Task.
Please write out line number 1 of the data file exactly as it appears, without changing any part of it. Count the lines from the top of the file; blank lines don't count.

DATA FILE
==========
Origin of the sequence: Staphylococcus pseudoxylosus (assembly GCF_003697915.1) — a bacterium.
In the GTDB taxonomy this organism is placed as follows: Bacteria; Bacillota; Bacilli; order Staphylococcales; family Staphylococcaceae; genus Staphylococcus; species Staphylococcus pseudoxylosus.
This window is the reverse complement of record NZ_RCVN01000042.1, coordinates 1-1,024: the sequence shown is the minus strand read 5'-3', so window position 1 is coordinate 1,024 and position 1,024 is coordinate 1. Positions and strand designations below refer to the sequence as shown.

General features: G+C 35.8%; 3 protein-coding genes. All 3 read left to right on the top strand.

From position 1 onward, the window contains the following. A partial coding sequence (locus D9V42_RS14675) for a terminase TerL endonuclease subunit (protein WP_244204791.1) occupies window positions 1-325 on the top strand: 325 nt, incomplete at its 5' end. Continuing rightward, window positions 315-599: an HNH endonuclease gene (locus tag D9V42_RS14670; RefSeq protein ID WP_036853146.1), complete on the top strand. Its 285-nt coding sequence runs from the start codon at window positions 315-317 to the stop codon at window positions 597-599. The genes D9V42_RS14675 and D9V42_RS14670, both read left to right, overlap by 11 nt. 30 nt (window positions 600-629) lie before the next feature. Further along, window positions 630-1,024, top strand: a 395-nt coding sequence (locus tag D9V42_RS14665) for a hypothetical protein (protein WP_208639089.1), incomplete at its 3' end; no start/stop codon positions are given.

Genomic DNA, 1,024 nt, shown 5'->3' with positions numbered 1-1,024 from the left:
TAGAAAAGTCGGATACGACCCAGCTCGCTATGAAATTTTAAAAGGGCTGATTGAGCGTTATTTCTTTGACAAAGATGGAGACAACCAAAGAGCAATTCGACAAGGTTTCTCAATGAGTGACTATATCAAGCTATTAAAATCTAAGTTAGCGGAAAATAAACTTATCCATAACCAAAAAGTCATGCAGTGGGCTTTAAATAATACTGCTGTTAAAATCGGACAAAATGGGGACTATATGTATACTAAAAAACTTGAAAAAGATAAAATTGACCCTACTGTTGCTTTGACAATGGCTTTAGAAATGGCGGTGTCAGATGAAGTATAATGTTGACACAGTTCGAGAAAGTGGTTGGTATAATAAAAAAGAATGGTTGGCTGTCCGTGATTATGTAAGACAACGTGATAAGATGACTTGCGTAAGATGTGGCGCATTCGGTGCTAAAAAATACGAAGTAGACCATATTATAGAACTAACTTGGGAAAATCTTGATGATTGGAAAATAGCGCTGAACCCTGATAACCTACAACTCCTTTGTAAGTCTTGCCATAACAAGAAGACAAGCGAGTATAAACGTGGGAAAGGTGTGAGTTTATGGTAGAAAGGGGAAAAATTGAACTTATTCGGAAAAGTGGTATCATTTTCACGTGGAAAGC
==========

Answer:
Origin of the sequence: Staphylococcus pseudoxylosus (assembly GCF_003697915.1) — a bacterium.